Generic Model families can be a bit overbearing when it comes to visibility.  Unfortunately, you can’t usually change the Show only if Instance is cut property for Generic Models… unless you switch them to a Category that allows this to happen, like Windows.

Andy Milburn describes it thus:
“With a window family this is easily solved by checking the “only show when cut” box. In a generic model family this feature is greyed out.

You will have already guessed my solution. Swap the type to window, check the box, swap back again to GM. It stays checked even though it’s greyed out.”

Did you know you can nest a Generic Model family in a Generic Model Adaptive family and create a form that allows the swapping of the Profile Type?

Post by gaby424
Use Adaptive Components
-you can draw profiles as simple shared generic models families (you don`t have to use profiles template)

-nest them in a generic model adaptive family and instanciate them 2 times in paralel planes
-put a family type parameter on their label fields (the same for bouth)
-carefully select only theirs segments for bouth the profiles using ctrl+click & TAB key (you can also just select the 2 instances but you can receive an error message in the next step)
-press create form button
-create voids to cut the ends as in your truss family
now play with changing the family type parameter (assuming you have more than one profile in family/project) 

2013: Chnage profile of sweep in nested family

Quite simple really.  These steps were tested using Revit 2013.

  1. Select all masses, Group, and then Save as Library – Group
  2. Open the RVT from step 1
  3. R button – Export – Export Options – IFC Options
  4. Set Mass and sublevel Form to IfcBuildingElementProxy (copy-paste from another field)
  5. Ok
  6. R button – Export – IFC
  7. R button – Open – IFC
  8. Your new file has all the same Forms, but instead of being Masses, they are now of Generic Model category.  You can copy-paste them back into the original file, and either delete or hide the original Masses.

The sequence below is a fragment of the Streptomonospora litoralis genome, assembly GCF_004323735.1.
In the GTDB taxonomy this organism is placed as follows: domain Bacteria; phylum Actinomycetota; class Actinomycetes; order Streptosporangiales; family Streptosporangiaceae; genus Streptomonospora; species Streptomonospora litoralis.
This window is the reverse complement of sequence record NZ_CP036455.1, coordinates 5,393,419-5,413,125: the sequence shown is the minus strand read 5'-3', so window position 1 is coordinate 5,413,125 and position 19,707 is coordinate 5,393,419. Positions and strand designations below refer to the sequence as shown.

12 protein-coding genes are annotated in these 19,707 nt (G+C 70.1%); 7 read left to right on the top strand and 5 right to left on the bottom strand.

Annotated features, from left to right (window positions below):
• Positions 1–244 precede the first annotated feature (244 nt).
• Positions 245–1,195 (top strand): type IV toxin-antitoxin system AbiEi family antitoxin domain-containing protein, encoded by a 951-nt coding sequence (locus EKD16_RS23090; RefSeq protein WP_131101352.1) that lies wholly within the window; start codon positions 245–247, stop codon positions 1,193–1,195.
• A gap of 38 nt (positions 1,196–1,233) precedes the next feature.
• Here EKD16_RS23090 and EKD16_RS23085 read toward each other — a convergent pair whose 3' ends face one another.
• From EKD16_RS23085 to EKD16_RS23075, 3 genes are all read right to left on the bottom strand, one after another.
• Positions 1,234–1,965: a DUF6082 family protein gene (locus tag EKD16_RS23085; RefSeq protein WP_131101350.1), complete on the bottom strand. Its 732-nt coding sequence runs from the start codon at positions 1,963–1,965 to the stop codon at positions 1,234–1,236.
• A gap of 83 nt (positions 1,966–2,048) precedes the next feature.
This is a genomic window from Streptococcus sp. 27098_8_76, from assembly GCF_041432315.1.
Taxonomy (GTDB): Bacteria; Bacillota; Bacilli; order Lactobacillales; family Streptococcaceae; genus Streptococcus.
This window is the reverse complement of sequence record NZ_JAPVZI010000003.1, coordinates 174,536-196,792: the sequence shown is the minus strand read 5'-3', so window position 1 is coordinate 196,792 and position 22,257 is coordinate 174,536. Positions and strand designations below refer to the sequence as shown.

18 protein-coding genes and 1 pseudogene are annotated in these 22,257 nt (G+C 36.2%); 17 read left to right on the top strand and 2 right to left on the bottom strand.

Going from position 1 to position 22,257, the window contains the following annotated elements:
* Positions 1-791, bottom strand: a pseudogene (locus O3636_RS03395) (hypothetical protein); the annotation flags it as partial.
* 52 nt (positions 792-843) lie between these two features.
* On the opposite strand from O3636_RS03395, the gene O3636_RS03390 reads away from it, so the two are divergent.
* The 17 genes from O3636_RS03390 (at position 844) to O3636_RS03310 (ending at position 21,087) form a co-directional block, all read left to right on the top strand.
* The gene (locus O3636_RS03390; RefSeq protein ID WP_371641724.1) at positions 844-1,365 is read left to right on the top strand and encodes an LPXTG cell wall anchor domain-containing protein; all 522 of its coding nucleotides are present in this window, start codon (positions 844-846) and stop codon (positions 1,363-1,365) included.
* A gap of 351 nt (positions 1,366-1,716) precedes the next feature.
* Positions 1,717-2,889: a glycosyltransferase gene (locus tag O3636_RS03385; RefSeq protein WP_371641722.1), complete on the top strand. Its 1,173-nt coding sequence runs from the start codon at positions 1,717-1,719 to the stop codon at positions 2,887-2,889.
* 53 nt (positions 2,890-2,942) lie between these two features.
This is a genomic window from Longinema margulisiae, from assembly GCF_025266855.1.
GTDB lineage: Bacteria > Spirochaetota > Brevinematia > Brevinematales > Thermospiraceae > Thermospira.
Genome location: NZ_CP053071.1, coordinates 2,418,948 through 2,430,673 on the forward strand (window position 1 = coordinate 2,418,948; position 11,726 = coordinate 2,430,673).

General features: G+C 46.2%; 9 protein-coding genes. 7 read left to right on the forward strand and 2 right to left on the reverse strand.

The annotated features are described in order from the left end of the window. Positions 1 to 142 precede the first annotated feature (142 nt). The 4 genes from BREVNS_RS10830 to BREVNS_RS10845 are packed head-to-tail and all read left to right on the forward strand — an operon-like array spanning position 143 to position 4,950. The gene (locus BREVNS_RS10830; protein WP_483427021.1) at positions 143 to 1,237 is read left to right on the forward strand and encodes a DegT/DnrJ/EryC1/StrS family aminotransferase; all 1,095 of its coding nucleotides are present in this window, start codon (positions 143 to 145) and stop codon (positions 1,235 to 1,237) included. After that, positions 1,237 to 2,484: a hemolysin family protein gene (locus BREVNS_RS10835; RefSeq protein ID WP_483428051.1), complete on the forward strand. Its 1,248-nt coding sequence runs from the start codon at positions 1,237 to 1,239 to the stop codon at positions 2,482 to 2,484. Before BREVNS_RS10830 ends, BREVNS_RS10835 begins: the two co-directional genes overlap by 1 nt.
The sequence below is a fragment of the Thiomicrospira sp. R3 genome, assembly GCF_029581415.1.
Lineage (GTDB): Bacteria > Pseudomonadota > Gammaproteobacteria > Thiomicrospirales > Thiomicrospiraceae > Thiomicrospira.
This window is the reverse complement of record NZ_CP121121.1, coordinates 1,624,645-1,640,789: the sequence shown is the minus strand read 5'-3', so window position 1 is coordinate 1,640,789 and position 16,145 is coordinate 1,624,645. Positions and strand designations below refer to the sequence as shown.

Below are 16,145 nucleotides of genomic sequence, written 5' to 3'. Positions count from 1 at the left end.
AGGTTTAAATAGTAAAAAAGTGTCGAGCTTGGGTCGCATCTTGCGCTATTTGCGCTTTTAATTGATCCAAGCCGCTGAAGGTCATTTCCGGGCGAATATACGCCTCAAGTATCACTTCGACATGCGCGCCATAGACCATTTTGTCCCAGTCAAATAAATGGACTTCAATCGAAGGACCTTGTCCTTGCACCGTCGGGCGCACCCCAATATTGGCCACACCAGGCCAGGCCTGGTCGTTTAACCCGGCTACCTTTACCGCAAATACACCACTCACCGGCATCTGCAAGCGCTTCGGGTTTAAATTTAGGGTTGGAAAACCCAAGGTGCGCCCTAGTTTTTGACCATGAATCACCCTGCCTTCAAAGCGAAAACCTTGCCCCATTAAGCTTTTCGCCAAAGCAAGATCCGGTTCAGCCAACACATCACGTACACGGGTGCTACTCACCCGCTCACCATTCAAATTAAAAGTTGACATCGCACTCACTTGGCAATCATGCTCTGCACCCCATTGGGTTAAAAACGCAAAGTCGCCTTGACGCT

You could vary some of these steps to change the target category.   But once you have the in-place Generic Models, you can switch them to basically any Category you like.

Masking can be a real pain in Revit.  Sometimes you just want to hide some bits of geometry on multiple views, but it is difficult to actually model what you want in 3D.  So you may resort to Masking Regions in Detail Groups, Copy-Paste Aligned – but all of that is suboptimal.

Today there was a great tip on Masking in multiple views over at Shades of Grey:
I could use a masking region, but this is like going back to CAD drafting … separate regions in each affected view.  What if I place the mask into a generic model family?  If this family has a vertical model line (use invisible lines) the masking region will show up in any plan where the cut plane intersects the model line.

Extending this idea into 3 dimensions I can create a family with 3 model lines (X,Y,Z) and 3 masking regions.  Give it instance parameters to control the size of this “virtual box” and it will mask out the finish layers for any view that cuts through the duct at right angles.

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